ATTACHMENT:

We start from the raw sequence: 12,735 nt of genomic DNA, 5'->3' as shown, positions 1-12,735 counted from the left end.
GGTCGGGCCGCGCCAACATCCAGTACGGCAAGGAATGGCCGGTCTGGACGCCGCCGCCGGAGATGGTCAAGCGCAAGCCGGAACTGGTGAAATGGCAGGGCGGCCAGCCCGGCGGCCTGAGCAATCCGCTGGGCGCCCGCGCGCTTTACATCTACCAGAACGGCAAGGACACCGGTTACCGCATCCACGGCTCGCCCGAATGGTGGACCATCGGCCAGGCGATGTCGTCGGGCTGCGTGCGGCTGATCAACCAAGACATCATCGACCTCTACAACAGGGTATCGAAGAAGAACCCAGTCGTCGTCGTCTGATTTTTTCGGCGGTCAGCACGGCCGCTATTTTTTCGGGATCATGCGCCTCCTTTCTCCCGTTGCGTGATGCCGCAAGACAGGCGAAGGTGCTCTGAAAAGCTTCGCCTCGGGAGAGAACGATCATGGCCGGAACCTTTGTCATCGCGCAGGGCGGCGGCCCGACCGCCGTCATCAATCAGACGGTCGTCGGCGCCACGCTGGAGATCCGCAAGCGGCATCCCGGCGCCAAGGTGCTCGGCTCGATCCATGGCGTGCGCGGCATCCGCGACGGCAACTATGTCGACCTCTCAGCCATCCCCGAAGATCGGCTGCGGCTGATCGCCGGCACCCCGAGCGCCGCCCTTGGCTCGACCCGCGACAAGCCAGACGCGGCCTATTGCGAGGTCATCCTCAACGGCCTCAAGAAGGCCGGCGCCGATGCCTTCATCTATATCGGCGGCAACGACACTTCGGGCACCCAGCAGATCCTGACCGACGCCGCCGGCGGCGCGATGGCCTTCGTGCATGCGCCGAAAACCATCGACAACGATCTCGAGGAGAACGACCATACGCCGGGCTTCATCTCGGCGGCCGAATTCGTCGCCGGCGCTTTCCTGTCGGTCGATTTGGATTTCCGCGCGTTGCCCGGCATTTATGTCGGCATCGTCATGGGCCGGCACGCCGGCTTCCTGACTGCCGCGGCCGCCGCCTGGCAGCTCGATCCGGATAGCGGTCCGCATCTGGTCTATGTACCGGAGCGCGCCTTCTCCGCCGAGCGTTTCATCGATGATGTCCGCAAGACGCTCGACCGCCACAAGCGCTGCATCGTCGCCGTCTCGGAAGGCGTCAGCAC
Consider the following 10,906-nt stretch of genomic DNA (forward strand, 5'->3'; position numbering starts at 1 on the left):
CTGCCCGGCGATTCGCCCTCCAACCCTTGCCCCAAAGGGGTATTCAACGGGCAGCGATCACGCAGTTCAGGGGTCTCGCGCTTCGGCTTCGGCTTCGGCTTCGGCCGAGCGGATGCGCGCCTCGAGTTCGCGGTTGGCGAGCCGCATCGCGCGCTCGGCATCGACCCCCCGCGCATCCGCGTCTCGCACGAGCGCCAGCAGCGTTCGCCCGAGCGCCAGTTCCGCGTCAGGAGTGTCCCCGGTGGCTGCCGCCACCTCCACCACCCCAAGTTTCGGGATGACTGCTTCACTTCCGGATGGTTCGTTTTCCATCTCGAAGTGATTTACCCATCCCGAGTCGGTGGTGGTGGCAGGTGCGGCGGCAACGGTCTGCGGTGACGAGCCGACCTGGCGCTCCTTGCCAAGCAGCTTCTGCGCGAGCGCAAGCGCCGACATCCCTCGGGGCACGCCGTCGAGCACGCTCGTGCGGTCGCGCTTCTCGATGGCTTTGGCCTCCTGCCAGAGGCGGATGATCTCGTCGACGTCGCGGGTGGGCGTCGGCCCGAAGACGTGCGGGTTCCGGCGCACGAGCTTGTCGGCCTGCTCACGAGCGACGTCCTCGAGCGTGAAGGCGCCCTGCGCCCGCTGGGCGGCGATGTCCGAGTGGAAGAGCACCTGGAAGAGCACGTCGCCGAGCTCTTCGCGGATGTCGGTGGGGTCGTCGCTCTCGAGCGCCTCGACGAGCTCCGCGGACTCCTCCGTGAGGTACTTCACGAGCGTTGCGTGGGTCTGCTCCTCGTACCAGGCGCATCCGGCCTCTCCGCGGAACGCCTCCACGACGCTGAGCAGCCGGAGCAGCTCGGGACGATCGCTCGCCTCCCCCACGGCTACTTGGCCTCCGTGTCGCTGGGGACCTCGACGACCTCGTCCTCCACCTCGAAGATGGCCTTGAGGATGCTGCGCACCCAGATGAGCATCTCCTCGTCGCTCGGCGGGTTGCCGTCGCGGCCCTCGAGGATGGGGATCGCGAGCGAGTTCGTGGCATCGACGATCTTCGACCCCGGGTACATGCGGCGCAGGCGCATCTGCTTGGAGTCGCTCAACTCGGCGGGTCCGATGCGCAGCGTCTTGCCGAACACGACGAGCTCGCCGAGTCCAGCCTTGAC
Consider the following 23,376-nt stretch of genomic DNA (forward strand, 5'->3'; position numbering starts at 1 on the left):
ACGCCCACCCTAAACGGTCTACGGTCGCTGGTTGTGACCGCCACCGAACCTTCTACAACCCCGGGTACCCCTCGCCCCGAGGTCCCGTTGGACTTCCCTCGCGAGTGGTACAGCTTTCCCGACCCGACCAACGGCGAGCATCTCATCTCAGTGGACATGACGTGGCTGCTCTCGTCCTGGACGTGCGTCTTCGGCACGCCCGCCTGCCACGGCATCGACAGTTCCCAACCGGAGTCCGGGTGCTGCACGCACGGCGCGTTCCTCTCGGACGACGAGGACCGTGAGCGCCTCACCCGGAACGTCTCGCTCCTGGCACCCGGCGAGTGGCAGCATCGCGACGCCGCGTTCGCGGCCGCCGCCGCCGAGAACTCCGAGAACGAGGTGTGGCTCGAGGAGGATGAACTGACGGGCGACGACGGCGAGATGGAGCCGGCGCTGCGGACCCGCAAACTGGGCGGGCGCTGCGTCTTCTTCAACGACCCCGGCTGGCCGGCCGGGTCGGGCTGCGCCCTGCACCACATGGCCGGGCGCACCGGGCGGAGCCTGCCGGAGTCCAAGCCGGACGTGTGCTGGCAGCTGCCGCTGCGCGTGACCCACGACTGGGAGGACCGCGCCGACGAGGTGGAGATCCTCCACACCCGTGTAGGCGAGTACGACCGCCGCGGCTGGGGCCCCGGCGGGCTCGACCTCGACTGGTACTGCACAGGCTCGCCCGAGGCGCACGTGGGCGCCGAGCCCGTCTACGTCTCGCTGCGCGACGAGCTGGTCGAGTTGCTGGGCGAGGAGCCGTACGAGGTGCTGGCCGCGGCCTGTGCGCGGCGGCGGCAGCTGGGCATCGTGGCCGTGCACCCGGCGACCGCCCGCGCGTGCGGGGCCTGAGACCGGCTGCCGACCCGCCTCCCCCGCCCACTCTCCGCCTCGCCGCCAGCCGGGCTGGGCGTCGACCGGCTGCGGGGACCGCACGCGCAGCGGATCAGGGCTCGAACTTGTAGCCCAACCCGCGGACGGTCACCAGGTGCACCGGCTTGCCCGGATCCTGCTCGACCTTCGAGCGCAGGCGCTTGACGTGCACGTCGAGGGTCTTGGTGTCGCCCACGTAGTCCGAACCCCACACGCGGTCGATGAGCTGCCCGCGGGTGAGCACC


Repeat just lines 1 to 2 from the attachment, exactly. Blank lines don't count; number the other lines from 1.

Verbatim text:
We start from the raw sequence: 12,735 nt of genomic DNA, 5'->3' as shown, positions 1-12,735 counted from the left end.
GGTCGGGCCGCGCCAACATCCAGTACGGCAAGGAATGGCCGGTCTGGACGCCGCCGCCGGAGATGGTCAAGCGCAAGCCGGAACTGGTGAAATGGCAGGGCGGCCAGCCCGGCGGCCTGAGCAATCCGCTGGGCGCCCGCGCGCTTTACATCTACCAGAACGGCAAGGACACCGGTTACCGCATCCACGGCTCGCCCGAATGGTGGACCATCGGCCAGGCGATGTCGTCGGGCTGCGTGCGGCTGATCAACCAAGACATCATCGACCTCTACAACAGGGTATCGAAGAAGAACCCAGTCGTCGTCGTCTGATTTTTTCGGCGGTCAGCACGGCCGCTATTTTTTCGGGATCATGCGCCTCCTTTCTCCCGTTGCGTGATGCCGCAAGACAGGCGAAGGTGCTCTGAAAAGCTTCGCCTCGGGAGAGAACGATCATGGCCGGAACCTTTGTCATCGCGCAGGGCGGCGGCCCGACCGCCGTCATCAATCAGACGGTCGTCGGCGCCACGCTGGAGATCCGCAAGCGGCATCCCGGCGCCAAGGTGCTCGGCTCGATCCATGGCGTGCGCGGCATCCGCGACGGCAACTATGTCGACCTCTCAGCCATCCCCGAAGATCGGCTGCGGCTGATCGCCGGCACCCCGAGCGCCGCCCTTGGCTCGACCCGCGACAAGCCAGACGCGGCCTATTGCGAGGTCATCCTCAACGGCCTCAAGAAGGCCGGCGCCGATGCCTTCATCTATATCGGCGGCAACGACACTTCGGGCACCCAGCAGATCCTGACCGACGCCGCCGGCGGCGCGATGGCCTTCGTGCATGCGCCGAAAACCATCGACAACGATCTCGAGGAGAACGACCATACGCCGGGCTTCATCTCGGCGGCCGAATTCGTCGCCGGCGCTTTCCTGTCGGTCGATTTGGATTTCCGCGCGTTGCCCGGCATTTATGTCGGCATCGTCATGGGCCGGCACGCCGGCTTCCTGACTGCCGCGGCCGCCGCCTGGCAGCTCGATCCGGATAGCGGTCCGCATCTGGTCTATGTACCGGAGCGCGCCTTCTCCGCCGAGCGTTTCATCGATGATGTCCGCAAGACGCTCGACCGCCACAAGCGCTGCATCGTCGCCGTCTCGGAAGGCGTCAGCAC